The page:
• Have a contract with your clients. This may seem like a no-brainer, but if you’re new to the game, it’s easy to overlook the business aspects when you’re excited for a gig. Be sure to agree on the details of the job with your client before the shoot, and have a contract signed before getting to work.

Pricing: What to Expect

Especially when you’re first starting out, pricing can range drastically for each job you do. Small jobs can be in the range from $100-$500, whereas bigger jobs may go up into the thousands.

Pricing is dependent on the real estate market in your area, as well as the price of the property you’re shooting, and the expectations of pictures from your client. Be sure to do enough research on your area when charging clients to ensure you’re getting paid properly for a job.

It’s a good idea to charge by the property size, not the hour, when shooting real estate. Another great idea is to offer different packages for your clients, which will allow them to choose a job that’ll fit their needs, and you’ll get paid accordingly. Consider charging more for extra services, like getting up early or staying late to get exterior shots during the twilight hours.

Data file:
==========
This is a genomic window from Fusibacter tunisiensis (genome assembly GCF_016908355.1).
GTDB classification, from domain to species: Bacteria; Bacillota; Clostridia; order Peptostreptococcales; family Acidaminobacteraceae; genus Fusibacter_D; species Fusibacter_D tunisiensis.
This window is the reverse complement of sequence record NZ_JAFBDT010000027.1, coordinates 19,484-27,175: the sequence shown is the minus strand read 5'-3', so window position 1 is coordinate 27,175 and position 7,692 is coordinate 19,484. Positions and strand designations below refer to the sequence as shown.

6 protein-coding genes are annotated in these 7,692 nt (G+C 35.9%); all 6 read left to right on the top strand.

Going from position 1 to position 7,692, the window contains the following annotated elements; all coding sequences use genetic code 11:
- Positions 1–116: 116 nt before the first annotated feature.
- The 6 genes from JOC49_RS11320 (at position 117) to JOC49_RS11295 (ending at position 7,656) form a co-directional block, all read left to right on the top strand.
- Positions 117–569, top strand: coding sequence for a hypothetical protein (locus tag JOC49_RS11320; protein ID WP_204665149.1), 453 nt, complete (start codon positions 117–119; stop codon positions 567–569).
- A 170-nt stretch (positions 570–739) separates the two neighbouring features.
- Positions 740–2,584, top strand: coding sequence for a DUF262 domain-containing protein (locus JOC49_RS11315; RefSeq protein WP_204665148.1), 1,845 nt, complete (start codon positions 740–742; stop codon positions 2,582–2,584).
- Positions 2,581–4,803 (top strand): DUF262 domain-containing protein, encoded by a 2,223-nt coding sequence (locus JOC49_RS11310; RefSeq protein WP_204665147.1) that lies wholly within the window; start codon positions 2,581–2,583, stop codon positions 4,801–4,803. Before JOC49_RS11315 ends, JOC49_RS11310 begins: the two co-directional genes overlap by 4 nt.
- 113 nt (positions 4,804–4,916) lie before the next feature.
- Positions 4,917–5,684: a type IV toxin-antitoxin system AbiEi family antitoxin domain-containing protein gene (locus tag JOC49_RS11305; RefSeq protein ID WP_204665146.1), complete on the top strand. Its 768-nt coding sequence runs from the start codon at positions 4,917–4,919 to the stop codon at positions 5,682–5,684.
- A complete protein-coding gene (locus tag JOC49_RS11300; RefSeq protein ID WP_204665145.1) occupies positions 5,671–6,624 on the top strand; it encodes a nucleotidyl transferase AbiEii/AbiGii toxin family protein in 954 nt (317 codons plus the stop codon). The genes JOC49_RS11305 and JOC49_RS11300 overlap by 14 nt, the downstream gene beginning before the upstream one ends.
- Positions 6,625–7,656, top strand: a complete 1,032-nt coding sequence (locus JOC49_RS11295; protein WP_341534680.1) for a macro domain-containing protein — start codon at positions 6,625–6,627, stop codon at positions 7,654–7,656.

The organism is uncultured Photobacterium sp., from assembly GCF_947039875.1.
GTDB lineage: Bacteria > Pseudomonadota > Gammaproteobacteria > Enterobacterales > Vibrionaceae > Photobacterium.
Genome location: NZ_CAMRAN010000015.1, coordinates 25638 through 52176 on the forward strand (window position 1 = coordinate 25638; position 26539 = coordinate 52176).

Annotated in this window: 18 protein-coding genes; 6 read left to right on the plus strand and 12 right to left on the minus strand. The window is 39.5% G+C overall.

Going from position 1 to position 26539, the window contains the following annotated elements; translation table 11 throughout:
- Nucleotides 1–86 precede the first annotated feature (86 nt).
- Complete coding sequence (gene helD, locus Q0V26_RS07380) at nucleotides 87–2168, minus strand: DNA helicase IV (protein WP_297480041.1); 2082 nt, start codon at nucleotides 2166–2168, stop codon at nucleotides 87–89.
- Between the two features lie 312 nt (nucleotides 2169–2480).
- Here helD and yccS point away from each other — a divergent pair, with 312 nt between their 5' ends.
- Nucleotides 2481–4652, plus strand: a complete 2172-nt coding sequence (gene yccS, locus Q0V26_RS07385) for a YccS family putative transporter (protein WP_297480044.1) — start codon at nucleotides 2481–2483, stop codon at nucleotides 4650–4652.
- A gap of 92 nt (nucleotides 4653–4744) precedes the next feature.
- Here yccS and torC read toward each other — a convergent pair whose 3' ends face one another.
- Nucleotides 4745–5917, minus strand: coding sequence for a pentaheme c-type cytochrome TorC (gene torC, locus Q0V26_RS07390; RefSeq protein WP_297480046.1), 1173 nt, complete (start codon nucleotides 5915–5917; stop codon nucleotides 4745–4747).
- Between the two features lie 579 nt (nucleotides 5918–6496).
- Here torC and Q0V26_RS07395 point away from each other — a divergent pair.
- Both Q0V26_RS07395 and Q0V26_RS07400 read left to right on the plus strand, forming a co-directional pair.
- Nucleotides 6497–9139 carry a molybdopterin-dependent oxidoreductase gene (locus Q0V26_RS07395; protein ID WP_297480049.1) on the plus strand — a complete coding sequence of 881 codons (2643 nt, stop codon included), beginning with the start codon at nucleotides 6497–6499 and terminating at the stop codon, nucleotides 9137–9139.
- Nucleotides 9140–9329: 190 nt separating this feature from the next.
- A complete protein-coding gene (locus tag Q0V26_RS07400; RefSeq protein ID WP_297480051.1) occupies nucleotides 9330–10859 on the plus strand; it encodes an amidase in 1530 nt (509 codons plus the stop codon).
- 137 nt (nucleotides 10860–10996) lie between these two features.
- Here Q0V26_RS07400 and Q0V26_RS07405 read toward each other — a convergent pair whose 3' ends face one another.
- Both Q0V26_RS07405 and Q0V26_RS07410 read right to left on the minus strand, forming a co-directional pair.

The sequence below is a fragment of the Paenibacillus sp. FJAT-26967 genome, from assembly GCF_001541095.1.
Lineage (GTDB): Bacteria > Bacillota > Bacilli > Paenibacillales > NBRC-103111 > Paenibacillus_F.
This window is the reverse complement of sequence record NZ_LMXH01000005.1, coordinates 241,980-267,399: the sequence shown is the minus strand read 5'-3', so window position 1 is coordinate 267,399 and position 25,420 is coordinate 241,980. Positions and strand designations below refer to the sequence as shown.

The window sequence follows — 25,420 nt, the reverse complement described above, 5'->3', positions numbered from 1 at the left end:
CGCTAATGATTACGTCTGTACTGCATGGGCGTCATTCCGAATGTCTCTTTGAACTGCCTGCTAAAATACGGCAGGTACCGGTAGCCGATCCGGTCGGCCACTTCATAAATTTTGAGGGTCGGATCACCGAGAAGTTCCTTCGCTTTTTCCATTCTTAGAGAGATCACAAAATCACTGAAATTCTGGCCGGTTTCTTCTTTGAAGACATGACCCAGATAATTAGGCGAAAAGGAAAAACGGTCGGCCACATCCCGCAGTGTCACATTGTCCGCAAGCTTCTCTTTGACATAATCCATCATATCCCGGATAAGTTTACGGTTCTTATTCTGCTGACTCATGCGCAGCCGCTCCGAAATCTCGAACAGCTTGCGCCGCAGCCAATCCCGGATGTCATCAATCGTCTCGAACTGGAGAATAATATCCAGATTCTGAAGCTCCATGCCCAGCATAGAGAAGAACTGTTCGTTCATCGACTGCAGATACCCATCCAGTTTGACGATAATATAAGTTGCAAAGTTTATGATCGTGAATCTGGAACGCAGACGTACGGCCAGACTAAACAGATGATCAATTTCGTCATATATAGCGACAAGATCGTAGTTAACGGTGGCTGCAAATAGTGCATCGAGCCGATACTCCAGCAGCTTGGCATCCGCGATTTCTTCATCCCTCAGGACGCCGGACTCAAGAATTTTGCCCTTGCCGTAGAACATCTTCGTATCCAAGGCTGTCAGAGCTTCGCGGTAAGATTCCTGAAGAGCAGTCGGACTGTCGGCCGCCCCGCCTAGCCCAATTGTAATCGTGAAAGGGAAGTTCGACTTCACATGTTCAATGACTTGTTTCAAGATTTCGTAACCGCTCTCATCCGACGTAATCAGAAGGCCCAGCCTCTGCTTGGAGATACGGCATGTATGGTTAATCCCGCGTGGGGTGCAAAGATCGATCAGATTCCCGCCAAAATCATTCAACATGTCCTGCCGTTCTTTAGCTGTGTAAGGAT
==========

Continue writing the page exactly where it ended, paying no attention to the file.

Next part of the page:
While pricing in the real estate photography industry can vary greatly depending on the job size and location, the most important thing is to be sure you’re getting paid and your clients feel like they’re getting a good value.

For reference, Fit Small Business’s Real Estate Photography Guide states the following for standard pricing in the California Bay area:

  • Standard Shoot (Properties less than 3,000 square feet): $225
  • Extended Shoot (Properties over 3,000 square feet): $325
  • Estate Shoot (Properties over 6,000 square feet): $425

Recommended Gear

Real Estate Photography Gear

Image via Photography Talk